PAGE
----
We finally arrive at Vizcaino (around 2 am?), a couple of hours before the car will get there and I settled down for a little
nap while I could. Of course, the guy tuning his motorcycle next to us had different plans so sleep was difficult to come
by...... We watched Trevor's progress on the tracking site as he approached, then passed our location. We didn't actually
see them, we were stationed a few miles down the road at a Pemex station - close enough to help, but far enough away to
not be stuck in the insanity of the road crossing where we could actually see them come by. Once Trevor passed by and we
could see them moving along to the next pit stop, we loaded back up and headed to San Ignacio to await their arrival. We
waited for them alongside the highway, just before the turn off to San Ignacio. Again, we had a little time to wait so I tried
for a bit more sleep. San Ignacio was not planned to be a stopping point for the car but it was a convenient place for us to
wait in case they needed help. About sunrise, we started hearing scratchy radio calls from Victor telling us they were a few
miles out and that he needed to get out of the car. Trevor then got on the radio to tell us that he had been told by Baja Pits
that the fuel we were expecting to get at Cuarenta (RM 672) was not there! That's a major problem, the next fuel stop is
then at RM 782, San Isidro Rd. and the car can't carry enough fuel to get there from the last fuel stop!! Obviously, we're
going to have to stop in San Ignacio for a co-driver change and to figure out the fuel problem. Trevor rolls up to us a few
minutes later and we dumped all our emergency fuel supply into the fuel cell, filling it. That helps, but now we're still tight
on fuel to make our next fuel stop, 167 miles down course...... Trevor and I conferred about it, and I told him to stop at
every Baja Pit he came to and beg for whatever fuel they could give him. We also gave him a 5 gallon jug of fuel to carry
along - they should be able to make it even if they couldn't get any more. Trevor headed out into the rising sun and we
began the drive to our next stop, San Isidro Rd. (RM 782), fingers crossed that they'd have enough fuel to make it there.
We conferred with Chase 2 (Victor and Bobby at this point) and agreed that they would go to the San Ignacio Baja Pit and
get whatever fuel they'd give us, and then meet us at the next stop where they would take the fuel up to meet Trevor as he
got there (the course doesn't come quite down to the highway there, so Victor had to drive up a dirt road a few miles to get
there). We arrived on location a few hours later and established radio contact with Victor, already in position with the fuel.
We waited a little while, without any ability to track the car, then got impatient and used the satphone to call my sister-in-law
back home to see if she could check for us. She told us that they were moving quickly and were approaching our position;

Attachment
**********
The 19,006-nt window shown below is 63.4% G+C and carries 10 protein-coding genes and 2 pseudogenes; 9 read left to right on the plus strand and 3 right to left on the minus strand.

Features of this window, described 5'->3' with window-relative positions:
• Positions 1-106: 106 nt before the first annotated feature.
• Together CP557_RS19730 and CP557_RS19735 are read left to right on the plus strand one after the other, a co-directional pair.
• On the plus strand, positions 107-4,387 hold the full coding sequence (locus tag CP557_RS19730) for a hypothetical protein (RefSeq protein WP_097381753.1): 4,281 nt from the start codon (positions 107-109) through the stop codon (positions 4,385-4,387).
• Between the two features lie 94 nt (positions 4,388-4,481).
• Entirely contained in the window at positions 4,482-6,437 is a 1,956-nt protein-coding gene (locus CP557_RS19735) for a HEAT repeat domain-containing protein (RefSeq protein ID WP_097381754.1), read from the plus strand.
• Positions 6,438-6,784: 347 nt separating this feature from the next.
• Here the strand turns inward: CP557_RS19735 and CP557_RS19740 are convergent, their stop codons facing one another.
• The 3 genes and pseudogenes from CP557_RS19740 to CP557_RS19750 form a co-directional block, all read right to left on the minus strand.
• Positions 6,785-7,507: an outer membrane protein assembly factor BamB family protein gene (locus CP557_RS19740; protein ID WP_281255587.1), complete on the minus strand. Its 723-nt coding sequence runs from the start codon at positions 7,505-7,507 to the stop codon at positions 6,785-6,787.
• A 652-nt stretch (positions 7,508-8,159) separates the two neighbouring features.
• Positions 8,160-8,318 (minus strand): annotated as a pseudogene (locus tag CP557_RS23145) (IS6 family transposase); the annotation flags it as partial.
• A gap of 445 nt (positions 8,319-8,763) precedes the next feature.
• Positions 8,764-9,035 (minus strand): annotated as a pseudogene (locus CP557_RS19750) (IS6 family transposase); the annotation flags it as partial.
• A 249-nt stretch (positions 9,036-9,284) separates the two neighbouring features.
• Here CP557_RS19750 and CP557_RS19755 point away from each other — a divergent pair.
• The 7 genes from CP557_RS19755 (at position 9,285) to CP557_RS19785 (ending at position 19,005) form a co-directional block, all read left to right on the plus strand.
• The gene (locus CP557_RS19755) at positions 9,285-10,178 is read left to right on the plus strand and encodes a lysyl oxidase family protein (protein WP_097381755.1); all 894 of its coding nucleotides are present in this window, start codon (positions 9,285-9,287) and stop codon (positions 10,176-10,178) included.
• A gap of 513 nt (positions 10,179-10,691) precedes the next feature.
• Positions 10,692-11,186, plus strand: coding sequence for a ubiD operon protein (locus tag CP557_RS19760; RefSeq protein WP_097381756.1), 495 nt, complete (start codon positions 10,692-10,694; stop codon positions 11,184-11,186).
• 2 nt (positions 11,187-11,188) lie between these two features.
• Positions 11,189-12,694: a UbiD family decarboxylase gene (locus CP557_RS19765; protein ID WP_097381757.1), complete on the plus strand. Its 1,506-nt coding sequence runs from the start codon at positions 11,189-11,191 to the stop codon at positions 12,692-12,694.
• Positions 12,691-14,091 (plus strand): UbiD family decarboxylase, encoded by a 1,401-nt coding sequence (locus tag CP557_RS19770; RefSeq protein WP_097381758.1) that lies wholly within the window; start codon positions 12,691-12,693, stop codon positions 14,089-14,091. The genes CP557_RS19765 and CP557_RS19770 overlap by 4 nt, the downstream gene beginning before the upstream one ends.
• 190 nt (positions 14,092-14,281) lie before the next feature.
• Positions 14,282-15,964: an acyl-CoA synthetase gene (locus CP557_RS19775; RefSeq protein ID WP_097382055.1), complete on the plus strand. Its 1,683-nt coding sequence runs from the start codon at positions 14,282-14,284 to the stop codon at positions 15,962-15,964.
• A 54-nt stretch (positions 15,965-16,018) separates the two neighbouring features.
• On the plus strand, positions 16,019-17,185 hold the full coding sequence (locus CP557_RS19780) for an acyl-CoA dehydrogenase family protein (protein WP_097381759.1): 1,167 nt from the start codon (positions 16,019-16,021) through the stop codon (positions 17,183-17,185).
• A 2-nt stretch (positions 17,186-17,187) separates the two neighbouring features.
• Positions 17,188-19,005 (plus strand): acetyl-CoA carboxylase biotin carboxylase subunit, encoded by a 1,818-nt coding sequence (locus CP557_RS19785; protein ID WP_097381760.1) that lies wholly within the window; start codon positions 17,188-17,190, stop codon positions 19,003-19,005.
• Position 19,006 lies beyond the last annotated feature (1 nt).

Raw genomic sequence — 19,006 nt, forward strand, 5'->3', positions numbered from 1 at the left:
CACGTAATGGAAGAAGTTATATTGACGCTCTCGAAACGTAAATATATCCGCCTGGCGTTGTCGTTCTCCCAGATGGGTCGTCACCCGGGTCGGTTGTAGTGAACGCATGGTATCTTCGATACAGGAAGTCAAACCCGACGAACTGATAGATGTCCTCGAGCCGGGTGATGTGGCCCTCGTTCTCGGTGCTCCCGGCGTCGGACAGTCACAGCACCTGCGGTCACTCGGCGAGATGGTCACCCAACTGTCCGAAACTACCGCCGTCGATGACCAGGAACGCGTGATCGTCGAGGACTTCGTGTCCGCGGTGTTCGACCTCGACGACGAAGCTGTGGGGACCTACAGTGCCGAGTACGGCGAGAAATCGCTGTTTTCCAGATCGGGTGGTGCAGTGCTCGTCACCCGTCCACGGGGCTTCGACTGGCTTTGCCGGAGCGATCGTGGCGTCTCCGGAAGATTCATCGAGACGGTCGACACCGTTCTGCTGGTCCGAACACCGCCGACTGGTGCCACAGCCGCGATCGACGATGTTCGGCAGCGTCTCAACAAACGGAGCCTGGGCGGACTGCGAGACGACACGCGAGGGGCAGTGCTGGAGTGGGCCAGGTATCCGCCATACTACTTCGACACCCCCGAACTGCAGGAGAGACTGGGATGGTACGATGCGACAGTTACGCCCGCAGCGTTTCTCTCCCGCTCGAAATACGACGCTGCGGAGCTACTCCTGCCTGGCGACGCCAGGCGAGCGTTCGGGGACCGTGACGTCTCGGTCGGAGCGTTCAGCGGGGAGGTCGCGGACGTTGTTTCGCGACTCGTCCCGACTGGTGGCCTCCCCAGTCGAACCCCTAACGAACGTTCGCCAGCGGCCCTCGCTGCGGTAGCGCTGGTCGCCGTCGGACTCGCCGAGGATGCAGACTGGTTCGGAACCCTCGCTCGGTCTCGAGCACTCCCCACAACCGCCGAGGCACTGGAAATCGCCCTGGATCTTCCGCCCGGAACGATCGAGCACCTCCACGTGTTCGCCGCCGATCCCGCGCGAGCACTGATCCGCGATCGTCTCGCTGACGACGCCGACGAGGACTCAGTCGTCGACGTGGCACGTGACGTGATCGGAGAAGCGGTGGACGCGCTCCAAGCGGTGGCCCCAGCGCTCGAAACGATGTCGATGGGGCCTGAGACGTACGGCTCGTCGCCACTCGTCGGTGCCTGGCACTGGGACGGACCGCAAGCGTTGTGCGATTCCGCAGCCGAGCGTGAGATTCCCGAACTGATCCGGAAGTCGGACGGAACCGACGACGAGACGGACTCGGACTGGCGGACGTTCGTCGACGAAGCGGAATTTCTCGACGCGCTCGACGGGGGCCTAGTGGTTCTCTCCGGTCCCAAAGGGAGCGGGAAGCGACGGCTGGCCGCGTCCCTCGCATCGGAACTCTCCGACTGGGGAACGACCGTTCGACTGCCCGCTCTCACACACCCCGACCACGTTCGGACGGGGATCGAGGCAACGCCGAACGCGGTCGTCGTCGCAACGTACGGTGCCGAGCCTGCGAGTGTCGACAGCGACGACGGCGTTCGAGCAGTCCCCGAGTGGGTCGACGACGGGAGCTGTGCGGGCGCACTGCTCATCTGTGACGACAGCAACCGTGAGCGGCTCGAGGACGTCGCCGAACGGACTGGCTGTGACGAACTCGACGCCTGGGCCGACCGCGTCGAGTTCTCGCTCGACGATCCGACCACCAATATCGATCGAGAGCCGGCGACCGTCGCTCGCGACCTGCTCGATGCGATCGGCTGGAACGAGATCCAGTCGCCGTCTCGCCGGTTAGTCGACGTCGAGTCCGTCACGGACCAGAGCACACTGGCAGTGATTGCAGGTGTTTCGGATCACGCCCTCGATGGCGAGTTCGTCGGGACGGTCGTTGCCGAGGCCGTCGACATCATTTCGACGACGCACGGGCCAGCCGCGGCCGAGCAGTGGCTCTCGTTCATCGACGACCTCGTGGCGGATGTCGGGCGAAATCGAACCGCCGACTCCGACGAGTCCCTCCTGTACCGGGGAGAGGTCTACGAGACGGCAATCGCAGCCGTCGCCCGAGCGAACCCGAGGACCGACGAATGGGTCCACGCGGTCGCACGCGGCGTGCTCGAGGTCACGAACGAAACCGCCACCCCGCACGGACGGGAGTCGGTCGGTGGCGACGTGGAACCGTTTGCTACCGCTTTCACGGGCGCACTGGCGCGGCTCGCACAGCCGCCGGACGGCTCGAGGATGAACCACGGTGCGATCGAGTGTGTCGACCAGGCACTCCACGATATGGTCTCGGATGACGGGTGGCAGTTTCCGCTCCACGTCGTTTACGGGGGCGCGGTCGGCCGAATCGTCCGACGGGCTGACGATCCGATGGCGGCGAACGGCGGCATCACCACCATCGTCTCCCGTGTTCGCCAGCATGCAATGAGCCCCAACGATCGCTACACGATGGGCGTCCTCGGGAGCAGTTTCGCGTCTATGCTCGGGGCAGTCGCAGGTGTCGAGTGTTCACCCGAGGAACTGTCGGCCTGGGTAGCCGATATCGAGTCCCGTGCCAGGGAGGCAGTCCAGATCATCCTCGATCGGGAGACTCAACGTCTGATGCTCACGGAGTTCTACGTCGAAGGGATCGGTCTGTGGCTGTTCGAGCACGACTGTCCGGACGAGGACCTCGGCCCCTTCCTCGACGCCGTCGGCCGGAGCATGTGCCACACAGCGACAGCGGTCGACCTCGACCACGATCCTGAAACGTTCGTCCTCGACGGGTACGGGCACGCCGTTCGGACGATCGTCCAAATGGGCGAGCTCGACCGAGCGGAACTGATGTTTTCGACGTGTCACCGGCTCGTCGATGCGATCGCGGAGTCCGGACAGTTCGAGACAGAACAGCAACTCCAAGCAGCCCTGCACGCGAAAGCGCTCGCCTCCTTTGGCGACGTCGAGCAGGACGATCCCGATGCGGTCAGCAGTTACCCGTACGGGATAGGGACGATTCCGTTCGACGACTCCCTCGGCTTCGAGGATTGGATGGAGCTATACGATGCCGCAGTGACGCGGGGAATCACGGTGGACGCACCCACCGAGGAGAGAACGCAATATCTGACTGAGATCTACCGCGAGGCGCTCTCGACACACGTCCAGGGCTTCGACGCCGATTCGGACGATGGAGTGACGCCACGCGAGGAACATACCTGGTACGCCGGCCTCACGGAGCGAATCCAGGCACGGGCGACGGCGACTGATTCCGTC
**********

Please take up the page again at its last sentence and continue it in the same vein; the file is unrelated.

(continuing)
I relayed that to Victor and told him that we were going to head to Loreto to be ready for the next pit stop, our 2nd extended
stop and where I was supposed to get in the car for the finish.
Teryl and I drove to the pit location in Loreto and got ready to receive the
car. At this point, we again had internet access,
so we were able to follow Trevor's progress. They were doing well, but YOLO Racing # 551 and he had been trading the
lead back and forth since El Crucero! The race was tight! I'm a big guy, and I began to worry that my size and weight
could make the difference between a win and a 2nd place in a race this tight. I discussed my concerns with Teryl and Victor;
we decided to put Ruben in the car in my place, as long as it was okay with Trevor. We were not messing around with this
race, we were there to win. Finally, Trevor calls us on the radio to say they're a few miles out, that the race is really tight,
he's not planning to do our extended pit stop and to have everything ready!! We note the urgency in his voice and tell him
that we're ready. Trevor rolls into the pit, we dump fuel, get Ruben situated, change the air filter then send him on his
way. YOLO Racing is nowhere in sight, wonder what happened to them? We go back to the truck to check the tracking
site - YOLO is not moving, a couple of miles short of the Loreto pit for some reason! We watch Trevor move rapidly away,
developing a 40 mile lead over YOLO before they start moving again!
We start driving to our next contact point, San Carlos (RM 956), and arrive
there about 3 pm. We park and wait for Trevor
and Ruben to arrive, knowing that they are not planning to stop there but at least we'll be in position if they need anything.
Watching the tracking site, we see that our nearest competitor (# 551) is still way behind us and not catching up; the other
5/1600 cars are nowhere near our position, over 100 miles back. We're firmly in the lead, but Baja has a way of disrupting
your plans when you least expect it...... Trevor finally comes into view and stops near us, needing to replace the spare tire.
We run over to take care of business, then they're off again in just a few seconds it seems. From this point until the finish
line, there is nowhere that we can intercept the car; if they have problems now, it's a big deal to get to them...... Victor and
I agreed that Teryl and I would head to the finish line, and he would "pace" the car as long as he could then meet us at the
Teryl was glued to the laptop the entire way, watching Trevor's progress as we
moved towards La Paz. We were glad to see